Class examines ideas behind Occupy Wall Street movement
The nationwide Occupy Wall Street movement drew considerable attention last fall with rallies, demonstrations, encampments in parks and public spaces and, at times, friction with local law enforcement.
In response, two Oregon State University philosophers developed a course to examine the Occupy movement — and by most estimates, it’s one of the first Occupy-themed college courses in the nation.
The goal: provide students with a better understanding of the ideas and philosophies of members of the Occupy movement, who rally against the fact that the wealthiest 1 percent of the population hold more financial and political power than the remaining 99 percent.
“This course isn’t really about the Occupy movement, but the ideas that seem to be floating back and forth between people who are part in the movement itself,” said Joseph Orosco, philosophy professor and one of the class’s instructors. Orosco team teaches with Tony Vogt, a philosophy and sociology instructor.
The class provides a focused look into the movement that launched on Sept. 17, when protesters began gathering in lower Manhattan’s Zuccotti Park.
The movement’s website (www.occupywallst.org) reports that more than 100 U.S. cities and 1,500 cities world wide have organized under the banner of the Occupy movement; they also count 6,300 Occupy-related arrests.
Members of Occupy Corvallis have been meeting since fall and have staged several public protests, including protests at the downtown Bank of America at 324 S.W. 3rd St.
Orosco and Vogt — both of whom have attended Occupy Corvallis meetings — said New York City’s New York University and Columbia University are offering courses on the Occupy movement with a social science bent; OSU’s course might be the only Occupy-themed philosophy course.
The angle is to help students understand the movement that’s been characterized by some as having no demands.
“If the Occupy movement is really about democratizing the system, that’s not a demand you can meet with simple reforms.” Vogt said.
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Half of the 20 students enrolled in the two-credit Political Philosophy of Occupy Wall Street course are graduate students, with the other half undergraduates. Not all are philosophy majors.
Students are assigned readings each week — some examples include “The Communist Manifesto” and Martin Luther King, Jr.’s “Letter from Birmingham City Jail” — and then convene for about two hours of discussion on the readings’ topics; Orosco types the seminar-style setup as a “pretty standard kind of philosophy course.” (Vogt notes that the readings are politically left-leaning compared to the range of readings often assigned in other OSU philosophy classes because the Occupy movement itself is more left- than right-leaning.)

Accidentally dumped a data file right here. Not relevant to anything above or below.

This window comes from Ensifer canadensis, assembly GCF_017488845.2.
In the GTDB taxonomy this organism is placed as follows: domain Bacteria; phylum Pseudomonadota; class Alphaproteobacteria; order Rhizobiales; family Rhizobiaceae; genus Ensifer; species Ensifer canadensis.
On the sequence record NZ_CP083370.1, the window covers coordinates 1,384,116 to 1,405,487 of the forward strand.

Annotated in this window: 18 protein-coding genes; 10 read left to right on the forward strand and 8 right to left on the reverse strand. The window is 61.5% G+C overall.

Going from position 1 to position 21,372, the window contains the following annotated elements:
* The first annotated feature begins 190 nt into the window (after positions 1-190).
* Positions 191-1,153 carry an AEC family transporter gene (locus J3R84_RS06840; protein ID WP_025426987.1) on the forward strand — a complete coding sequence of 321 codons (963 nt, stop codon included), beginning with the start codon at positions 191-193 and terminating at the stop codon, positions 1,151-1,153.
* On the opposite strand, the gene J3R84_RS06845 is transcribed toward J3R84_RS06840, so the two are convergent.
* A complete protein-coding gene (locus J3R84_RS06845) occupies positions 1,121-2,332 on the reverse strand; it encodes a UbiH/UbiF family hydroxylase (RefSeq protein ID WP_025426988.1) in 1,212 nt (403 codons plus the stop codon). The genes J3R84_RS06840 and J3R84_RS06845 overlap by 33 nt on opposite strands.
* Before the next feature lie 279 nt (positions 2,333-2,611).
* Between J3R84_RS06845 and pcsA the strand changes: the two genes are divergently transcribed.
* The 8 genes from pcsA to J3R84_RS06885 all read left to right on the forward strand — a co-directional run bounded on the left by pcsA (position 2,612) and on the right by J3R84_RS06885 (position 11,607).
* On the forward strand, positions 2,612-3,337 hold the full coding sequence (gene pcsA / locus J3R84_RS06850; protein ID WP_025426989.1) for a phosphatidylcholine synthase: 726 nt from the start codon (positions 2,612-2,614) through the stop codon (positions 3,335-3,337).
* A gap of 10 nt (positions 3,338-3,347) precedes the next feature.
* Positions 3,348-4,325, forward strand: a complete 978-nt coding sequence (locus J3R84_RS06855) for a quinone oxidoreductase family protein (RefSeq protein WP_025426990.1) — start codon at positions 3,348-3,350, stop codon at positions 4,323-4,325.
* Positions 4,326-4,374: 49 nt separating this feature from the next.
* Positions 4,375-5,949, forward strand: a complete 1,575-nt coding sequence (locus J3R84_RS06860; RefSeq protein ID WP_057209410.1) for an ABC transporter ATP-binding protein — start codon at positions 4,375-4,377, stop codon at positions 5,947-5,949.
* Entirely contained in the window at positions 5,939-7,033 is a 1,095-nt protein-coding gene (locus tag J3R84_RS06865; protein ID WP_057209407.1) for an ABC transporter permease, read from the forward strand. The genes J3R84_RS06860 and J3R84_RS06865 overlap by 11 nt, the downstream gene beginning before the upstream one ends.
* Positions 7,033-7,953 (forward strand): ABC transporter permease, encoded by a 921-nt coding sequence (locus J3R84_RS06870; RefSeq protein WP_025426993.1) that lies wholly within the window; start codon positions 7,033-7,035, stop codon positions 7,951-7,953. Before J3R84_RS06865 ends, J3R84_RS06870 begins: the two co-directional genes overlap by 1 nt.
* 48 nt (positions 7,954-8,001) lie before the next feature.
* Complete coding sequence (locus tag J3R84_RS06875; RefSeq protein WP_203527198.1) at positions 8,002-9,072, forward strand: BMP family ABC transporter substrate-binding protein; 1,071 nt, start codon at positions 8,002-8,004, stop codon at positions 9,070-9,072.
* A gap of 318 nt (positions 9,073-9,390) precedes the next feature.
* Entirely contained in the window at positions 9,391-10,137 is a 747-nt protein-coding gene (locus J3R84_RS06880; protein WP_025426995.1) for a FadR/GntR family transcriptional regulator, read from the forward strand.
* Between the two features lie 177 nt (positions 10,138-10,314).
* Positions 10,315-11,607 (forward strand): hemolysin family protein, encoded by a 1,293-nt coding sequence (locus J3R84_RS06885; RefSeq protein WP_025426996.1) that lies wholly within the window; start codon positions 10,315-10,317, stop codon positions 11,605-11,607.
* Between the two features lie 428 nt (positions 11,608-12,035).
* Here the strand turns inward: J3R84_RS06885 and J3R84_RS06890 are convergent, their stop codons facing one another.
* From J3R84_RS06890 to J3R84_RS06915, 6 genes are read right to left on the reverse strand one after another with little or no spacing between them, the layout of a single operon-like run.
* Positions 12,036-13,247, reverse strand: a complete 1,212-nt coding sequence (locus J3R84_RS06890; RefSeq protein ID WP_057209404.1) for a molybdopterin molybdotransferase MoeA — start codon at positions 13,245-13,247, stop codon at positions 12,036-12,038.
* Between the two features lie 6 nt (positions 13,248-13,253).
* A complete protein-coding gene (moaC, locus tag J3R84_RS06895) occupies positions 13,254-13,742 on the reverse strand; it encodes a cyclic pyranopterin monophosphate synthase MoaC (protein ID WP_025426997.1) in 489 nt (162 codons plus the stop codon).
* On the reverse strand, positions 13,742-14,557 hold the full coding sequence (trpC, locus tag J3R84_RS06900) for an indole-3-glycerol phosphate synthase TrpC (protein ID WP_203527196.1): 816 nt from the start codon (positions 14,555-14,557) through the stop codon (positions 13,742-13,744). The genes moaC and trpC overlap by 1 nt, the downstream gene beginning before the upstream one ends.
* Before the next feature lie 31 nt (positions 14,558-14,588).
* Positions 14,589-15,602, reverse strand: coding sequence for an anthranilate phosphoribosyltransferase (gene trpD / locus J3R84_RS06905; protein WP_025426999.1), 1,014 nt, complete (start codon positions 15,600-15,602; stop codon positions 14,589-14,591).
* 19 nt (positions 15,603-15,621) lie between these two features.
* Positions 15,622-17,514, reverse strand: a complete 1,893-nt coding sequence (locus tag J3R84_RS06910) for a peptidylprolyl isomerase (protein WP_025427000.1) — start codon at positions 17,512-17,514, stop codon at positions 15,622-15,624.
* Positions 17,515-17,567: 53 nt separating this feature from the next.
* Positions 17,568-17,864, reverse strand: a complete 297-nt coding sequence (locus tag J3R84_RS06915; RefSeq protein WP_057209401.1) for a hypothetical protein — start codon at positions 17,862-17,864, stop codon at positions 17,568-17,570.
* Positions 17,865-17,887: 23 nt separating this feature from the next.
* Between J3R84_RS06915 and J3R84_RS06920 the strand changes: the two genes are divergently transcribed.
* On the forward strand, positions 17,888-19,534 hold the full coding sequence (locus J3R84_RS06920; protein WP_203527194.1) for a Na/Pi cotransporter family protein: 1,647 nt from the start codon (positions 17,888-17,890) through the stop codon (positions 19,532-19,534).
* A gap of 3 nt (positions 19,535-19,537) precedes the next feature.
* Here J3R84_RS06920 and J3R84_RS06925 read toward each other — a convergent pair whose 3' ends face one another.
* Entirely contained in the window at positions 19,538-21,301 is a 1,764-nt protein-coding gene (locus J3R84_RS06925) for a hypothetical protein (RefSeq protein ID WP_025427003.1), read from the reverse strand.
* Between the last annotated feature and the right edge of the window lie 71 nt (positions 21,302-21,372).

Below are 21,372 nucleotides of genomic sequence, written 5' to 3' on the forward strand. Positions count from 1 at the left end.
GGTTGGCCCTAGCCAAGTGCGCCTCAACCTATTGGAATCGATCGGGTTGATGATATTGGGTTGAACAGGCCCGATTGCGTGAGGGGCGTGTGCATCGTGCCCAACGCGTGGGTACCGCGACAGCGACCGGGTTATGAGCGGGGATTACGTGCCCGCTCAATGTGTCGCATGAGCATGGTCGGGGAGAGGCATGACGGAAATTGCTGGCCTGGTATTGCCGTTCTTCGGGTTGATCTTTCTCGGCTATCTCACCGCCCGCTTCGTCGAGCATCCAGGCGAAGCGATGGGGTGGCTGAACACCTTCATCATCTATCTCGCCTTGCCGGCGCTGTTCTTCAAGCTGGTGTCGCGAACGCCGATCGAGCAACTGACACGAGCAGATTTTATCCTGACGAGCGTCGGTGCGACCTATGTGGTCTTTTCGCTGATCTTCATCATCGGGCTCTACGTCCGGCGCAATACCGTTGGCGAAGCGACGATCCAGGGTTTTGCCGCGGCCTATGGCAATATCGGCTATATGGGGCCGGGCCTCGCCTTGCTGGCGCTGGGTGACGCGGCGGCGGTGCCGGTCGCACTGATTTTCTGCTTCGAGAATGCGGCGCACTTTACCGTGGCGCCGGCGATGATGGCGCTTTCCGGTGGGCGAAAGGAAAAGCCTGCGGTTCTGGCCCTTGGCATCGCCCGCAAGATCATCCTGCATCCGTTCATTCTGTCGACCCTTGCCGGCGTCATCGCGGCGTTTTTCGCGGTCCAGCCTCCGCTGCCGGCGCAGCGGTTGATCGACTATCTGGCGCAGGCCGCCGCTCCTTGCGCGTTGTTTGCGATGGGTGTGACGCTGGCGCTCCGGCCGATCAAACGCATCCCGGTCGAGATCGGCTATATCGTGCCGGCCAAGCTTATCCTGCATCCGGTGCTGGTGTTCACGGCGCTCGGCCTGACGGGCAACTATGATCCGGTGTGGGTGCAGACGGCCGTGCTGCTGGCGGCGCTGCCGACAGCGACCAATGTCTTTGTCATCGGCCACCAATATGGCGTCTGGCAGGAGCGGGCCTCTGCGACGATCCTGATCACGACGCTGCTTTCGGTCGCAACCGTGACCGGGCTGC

A recent class began with a discussion on the Political Compass, a quiz that provides guidance to political identity by using a four-quadrant model-right versus left, authoritarian versus libertarian-than a traditional right-versus-left model.
The class then launched into an analysis of three political philosophies: populism, Marxism and anarchism. They discussing how each philosophy would characterize a good society, how the people can achieve this society and the government’s role in this society.
Much of the discussion centered around populism, a political philosophy that centers on the needs and wants of the common people and what Orosco and Vogt called the predominant philosophy by members of the Occupy movement. The discussion also compared and contrasted left- and right-leaning populism, the latter of which recently represented by the Tea Party movement.
Tom McElhinny, a graduate student in the class who’s studying applied ethics who’s a member of Occupy OSU, said the discussions are the best part of the course; he cited a recent class discussion on Marxism, a political philosophy that’s tied to socialist political identities, as a topic that created heated debate.
“But, it was extremely civil,” he said.
Orosco and Vogt plan to discuss community organizing, civil disobedience and nonviolence, participatory democracy and environmental sustainability in future class sessions. They’ve also highlighted how the Arab Spring — a series of political revolutions in the Middle East that began in Tunisia in December 2010 — and recent workers’ movements in Latin America have influenced the Occupy movement, turning it into a worldwide phenomena.
“There’s a global influence and a global impact that’s happening,” Orosco said.
Contact Gazette-Times reporter Gail Cole at 541-758-9510 or email@example.com.